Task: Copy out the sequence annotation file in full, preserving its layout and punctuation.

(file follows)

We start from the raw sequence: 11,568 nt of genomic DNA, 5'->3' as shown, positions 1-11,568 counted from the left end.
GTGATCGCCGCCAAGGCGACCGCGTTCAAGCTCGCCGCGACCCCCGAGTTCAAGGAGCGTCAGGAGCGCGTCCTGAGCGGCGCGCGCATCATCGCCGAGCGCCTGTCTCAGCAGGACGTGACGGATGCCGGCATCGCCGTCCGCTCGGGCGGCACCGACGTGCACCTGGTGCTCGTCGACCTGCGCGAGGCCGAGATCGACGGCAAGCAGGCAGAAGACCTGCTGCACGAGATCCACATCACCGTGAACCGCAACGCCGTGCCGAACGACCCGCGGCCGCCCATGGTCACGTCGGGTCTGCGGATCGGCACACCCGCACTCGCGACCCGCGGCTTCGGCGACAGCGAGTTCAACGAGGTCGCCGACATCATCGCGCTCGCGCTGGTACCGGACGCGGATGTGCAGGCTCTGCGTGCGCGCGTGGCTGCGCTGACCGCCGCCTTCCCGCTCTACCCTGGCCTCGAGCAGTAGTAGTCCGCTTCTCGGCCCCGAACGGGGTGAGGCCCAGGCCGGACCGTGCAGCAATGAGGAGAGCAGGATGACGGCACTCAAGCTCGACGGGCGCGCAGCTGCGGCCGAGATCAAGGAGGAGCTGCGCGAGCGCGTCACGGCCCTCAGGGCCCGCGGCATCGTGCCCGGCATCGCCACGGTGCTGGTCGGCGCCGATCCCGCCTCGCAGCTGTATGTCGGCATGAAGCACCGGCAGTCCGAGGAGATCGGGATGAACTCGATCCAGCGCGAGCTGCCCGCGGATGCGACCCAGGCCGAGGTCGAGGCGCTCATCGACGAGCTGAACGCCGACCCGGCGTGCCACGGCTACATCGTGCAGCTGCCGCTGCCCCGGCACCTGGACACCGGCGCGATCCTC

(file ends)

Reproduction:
We start from the raw sequence: 11,568 nt of genomic DNA, 5'->3' as shown, positions 1-11,568 counted from the left end.
GTGATCGCCGCCAAGGCGACCGCGTTCAAGCTCGCCGCGACCCCCGAGTTCAAGGAGCGTCAGGAGCGCGTCCTGAGCGGCGCGCGCATCATCGCCGAGCGCCTGTCTCAGCAGGACGTGACGGATGCCGGCATCGCCGTCCGCTCGGGCGGCACCGACGTGCACCTGGTGCTCGTCGACCTGCGCGAGGCCGAGATCGACGGCAAGCAGGCAGAAGACCTGCTGCACGAGATCCACATCACCGTGAACCGCAACGCCGTGCCGAACGACCCGCGGCCGCCCATGGTCACGTCGGGTCTGCGGATCGGCACACCCGCACTCGCGACCCGCGGCTTCGGCGACAGCGAGTTCAACGAGGTCGCCGACATCATCGCGCTCGCGCTGGTACCGGACGCGGATGTGCAGGCTCTGCGTGCGCGCGTGGCTGCGCTGACCGCCGCCTTCCCGCTCTACCCTGGCCTCGAGCAGTAGTAGTCCGCTTCTCGGCCCCGAACGGGGTGAGGCCCAGGCCGGACCGTGCAGCAATGAGGAGAGCAGGATGACGGCACTCAAGCTCGACGGGCGCGCAGCTGCGGCCGAGATCAAGGAGGAGCTGCGCGAGCGCGTCACGGCCCTCAGGGCCCGCGGCATCGTGCCCGGCATCGCCACGGTGCTGGTCGGCGCCGATCCCGCCTCGCAGCTGTATGTCGGCATGAAGCACCGGCAGTCCGAGGAGATCGGGATGAACTCGATCCAGCGCGAGCTGCCCGCGGATGCGACCCAGGCCGAGGTCGAGGCGCTCATCGACGAGCTGAACGCCGACCCGGCGTGCCACGGCTACATCGTGCAGCTGCCGCTGCCCCGGCACCTGGACACCGGCGCGATCCTC